The illustrated sleeve is constructed of a lightweight foam material for improved flight characteristics and is soft to prevent injurious collisions with other objects such as furniture, windows, lamps and the like. The outside diameter of the sleeve 10 is preferably enlarged, being substantially larger than the outer edge 14 of the weight 9, whereby the same offers a good target for the projector to hit, is quite safe for use by children, and assists in imparting a floating motion to the shuttlecock 1. The sleeve 10 is also fairly thick as measured longitudinally between ends 17 and 18, and is substantially larger than the thickness of the weight 9.

The weight 9 is positioned in the sleeve aperture 16 between the ends 17 and 18 of the sleeve 10 at a medial portion of the sleeve. Because the outer edge 14 of the weight is substantially larger than the marginal dimension of the sleeve's interior surface 19, the weight 9 is securely and frictionally connected to the sleeve by the restricting, resilient forces exerted by the sleeve material. As best illustrated in FIG. 2, the sleeve aperture 16 is expanded outwardly at the medial portion 20 thereof to engage the weight 9, and the lower end 21 of the aperture extends inwardly therefrom to its unstretched state, thereby forming a square shaped aperture in the circularly shaped end 21 of the sleeve for improved elastic impact with the shuttlecock projectors.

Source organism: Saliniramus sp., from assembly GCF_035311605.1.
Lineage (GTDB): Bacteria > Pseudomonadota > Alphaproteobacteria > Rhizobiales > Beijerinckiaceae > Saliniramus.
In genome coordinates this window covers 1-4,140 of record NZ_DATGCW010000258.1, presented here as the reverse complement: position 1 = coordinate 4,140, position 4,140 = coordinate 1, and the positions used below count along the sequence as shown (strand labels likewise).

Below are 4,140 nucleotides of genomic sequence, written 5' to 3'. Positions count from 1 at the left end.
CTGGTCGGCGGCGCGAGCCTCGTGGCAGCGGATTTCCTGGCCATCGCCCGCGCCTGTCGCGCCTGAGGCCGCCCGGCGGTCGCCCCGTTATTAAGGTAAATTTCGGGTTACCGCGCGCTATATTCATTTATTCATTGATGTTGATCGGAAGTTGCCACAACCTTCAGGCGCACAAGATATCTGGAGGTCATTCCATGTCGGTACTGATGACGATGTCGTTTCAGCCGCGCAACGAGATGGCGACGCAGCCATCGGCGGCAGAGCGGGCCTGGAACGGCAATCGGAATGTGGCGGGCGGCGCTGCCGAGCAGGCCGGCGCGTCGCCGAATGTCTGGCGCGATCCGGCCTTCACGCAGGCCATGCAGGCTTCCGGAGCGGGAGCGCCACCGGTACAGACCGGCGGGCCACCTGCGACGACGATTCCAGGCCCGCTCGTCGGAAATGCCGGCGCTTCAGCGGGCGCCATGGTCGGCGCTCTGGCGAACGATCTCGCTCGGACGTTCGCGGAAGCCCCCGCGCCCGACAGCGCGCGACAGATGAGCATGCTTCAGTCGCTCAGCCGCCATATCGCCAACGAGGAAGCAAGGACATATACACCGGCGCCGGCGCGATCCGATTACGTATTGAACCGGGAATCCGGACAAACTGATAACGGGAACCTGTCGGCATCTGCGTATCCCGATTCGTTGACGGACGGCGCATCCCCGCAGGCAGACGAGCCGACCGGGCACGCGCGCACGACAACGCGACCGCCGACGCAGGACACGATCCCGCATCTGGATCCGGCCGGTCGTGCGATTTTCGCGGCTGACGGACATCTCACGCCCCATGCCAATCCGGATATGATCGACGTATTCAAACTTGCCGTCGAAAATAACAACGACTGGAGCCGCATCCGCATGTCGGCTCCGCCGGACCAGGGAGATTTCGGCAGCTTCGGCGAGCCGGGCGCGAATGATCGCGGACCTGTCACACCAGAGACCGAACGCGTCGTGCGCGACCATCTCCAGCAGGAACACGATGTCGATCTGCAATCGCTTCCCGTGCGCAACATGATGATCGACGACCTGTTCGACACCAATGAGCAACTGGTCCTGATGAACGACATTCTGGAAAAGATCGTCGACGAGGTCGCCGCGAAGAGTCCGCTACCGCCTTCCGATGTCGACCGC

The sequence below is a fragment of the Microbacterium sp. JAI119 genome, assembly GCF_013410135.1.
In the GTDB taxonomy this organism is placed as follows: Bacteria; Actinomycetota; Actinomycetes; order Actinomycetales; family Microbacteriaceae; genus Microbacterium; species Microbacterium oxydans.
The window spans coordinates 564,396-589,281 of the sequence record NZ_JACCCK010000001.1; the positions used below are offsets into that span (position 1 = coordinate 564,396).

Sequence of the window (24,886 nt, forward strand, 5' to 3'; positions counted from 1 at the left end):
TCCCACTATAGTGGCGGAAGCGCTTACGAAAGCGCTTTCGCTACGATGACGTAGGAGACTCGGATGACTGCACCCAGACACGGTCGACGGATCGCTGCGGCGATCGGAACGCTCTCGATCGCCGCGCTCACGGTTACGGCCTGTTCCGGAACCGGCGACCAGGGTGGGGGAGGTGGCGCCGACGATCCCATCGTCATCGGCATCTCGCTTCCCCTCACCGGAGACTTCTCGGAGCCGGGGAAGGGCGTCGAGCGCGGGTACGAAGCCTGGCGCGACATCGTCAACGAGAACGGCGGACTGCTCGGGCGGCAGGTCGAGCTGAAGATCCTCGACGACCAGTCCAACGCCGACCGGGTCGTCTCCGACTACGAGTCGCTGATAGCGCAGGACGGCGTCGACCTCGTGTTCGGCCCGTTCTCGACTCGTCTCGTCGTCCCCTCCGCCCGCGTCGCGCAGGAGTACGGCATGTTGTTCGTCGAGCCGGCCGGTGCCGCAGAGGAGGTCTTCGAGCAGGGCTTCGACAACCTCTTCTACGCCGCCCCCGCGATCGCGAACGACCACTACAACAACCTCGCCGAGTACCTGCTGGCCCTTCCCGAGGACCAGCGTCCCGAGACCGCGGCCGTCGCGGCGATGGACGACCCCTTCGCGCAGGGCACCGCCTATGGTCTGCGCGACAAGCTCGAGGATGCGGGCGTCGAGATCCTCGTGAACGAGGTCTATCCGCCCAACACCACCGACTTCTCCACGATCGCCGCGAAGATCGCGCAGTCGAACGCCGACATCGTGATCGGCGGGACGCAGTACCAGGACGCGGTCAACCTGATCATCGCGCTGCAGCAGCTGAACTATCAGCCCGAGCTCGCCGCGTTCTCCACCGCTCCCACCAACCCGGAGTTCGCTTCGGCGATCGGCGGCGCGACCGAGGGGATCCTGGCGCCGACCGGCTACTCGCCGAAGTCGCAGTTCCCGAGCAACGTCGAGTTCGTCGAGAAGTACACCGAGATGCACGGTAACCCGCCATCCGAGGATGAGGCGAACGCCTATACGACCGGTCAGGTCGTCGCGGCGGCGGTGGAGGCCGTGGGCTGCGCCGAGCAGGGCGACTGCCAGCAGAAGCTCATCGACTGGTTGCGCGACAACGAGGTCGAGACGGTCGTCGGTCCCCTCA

The assemblage of lightweight filament 4 is attached to the end 5 of the weighted base 2 and imparts a floating action to the flight of the shuttlecock 1. The assemblage 4 comprises a plurality of filament strands or fibers 22, each of which is elongate and has a medial portion 23 connected with the base 2, and a pair of free ends 24 extending outwardly of the medial portion 23 of the fibers. The fibers are arranged in a fan-shaped array in the nature of synthetic "hair" or a parachute, preferably with a frustroconical or hemispherical shape, and having a woolly or flockulent appearance. The illustrated fibers 22 are flexible, but not limp, having sufficient stiffness to remain set during flight and under gravitational forces. The fibers may be constructed of a material such as jute, paper, or the like, and are preferably constructed of a shredded synthetic resin material such as polyester. The fibers 22 are formed from a shredded polyester sheet or film and have substantially flat sides 25 and are shaped like narrow ribbons. The illustrated fibers are constructed of a durable polyester, such as Dacron, which is tough to resist breakage, but is also relatively soft in the present assemblage form thereby functioning as a cushion to dampen impact with other objects and persons.